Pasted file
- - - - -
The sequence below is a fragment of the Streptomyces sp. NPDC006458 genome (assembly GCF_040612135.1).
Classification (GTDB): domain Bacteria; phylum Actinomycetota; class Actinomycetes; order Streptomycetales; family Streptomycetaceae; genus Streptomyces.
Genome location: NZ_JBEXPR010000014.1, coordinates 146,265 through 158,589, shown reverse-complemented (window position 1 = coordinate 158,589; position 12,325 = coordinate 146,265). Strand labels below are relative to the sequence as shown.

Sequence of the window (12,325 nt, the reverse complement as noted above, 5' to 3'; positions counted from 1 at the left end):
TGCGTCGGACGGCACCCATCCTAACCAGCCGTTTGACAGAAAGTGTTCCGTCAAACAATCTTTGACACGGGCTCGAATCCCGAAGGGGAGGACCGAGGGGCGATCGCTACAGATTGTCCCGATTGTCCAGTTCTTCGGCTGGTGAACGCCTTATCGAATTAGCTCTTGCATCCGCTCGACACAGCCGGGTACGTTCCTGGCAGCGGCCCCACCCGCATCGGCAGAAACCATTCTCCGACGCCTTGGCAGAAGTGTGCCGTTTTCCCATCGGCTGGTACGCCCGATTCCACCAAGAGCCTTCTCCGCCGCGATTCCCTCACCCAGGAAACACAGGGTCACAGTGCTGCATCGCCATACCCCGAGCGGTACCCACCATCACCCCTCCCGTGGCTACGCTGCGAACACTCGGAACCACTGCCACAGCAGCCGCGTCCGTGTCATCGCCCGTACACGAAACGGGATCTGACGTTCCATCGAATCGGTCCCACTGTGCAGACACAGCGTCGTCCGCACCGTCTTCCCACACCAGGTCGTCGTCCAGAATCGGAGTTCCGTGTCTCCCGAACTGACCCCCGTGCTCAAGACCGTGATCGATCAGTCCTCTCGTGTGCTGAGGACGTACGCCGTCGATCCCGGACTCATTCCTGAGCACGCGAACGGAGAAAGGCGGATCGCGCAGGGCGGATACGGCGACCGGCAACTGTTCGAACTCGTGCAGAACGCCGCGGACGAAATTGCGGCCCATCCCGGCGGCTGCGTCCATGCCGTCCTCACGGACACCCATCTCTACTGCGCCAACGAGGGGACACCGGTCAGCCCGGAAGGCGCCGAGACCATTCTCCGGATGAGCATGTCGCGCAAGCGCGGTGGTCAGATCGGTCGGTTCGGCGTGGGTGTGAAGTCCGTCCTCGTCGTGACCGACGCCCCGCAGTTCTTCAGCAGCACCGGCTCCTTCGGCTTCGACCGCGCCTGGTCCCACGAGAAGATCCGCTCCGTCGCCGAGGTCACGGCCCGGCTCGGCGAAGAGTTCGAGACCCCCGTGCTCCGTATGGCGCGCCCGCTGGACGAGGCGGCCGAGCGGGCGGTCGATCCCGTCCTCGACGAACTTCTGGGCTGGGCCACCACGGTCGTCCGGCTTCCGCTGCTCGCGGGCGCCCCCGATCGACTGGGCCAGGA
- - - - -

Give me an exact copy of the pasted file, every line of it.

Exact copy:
The sequence below is a fragment of the Streptomyces sp. NPDC006458 genome (assembly GCF_040612135.1).
Classification (GTDB): domain Bacteria; phylum Actinomycetota; class Actinomycetes; order Streptomycetales; family Streptomycetaceae; genus Streptomyces.
Genome location: NZ_JBEXPR010000014.1, coordinates 146,265 through 158,589, shown reverse-complemented (window position 1 = coordinate 158,589; position 12,325 = coordinate 146,265). Strand labels below are relative to the sequence as shown.

Sequence of the window (12,325 nt, the reverse complement as noted above, 5' to 3'; positions counted from 1 at the left end):
TGCGTCGGACGGCACCCATCCTAACCAGCCGTTTGACAGAAAGTGTTCCGTCAAACAATCTTTGACACGGGCTCGAATCCCGAAGGGGAGGACCGAGGGGCGATCGCTACAGATTGTCCCGATTGTCCAGTTCTTCGGCTGGTGAACGCCTTATCGAATTAGCTCTTGCATCCGCTCGACACAGCCGGGTACGTTCCTGGCAGCGGCCCCACCCGCATCGGCAGAAACCATTCTCCGACGCCTTGGCAGAAGTGTGCCGTTTTCCCATCGGCTGGTACGCCCGATTCCACCAAGAGCCTTCTCCGCCGCGATTCCCTCACCCAGGAAACACAGGGTCACAGTGCTGCATCGCCATACCCCGAGCGGTACCCACCATCACCCCTCCCGTGGCTACGCTGCGAACACTCGGAACCACTGCCACAGCAGCCGCGTCCGTGTCATCGCCCGTACACGAAACGGGATCTGACGTTCCATCGAATCGGTCCCACTGTGCAGACACAGCGTCGTCCGCACCGTCTTCCCACACCAGGTCGTCGTCCAGAATCGGAGTTCCGTGTCTCCCGAACTGACCCCCGTGCTCAAGACCGTGATCGATCAGTCCTCTCGTGTGCTGAGGACGTACGCCGTCGATCCCGGACTCATTCCTGAGCACGCGAACGGAGAAAGGCGGATCGCGCAGGGCGGATACGGCGACCGGCAACTGTTCGAACTCGTGCAGAACGCCGCGGACGAAATTGCGGCCCATCCCGGCGGCTGCGTCCATGCCGTCCTCACGGACACCCATCTCTACTGCGCCAACGAGGGGACACCGGTCAGCCCGGAAGGCGCCGAGACCATTCTCCGGATGAGCATGTCGCGCAAGCGCGGTGGTCAGATCGGTCGGTTCGGCGTGGGTGTGAAGTCCGTCCTCGTCGTGACCGACGCCCCGCAGTTCTTCAGCAGCACCGGCTCCTTCGGCTTCGACCGCGCCTGGTCCCACGAGAAGATCCGCTCCGTCGCCGAGGTCACGGCCCGGCTCGGCGAAGAGTTCGAGACCCCCGTGCTCCGTATGGCGCGCCCGCTGGACGAGGCGGCCGAGCGGGCGGTCGATCCCGTCCTCGACGAACTTCTGGGCTGGGCCACCACGGTCGTCCGGCTTCCGCTGCTCGCGGGCGCCCCCGATCGACTGGGCCAGGA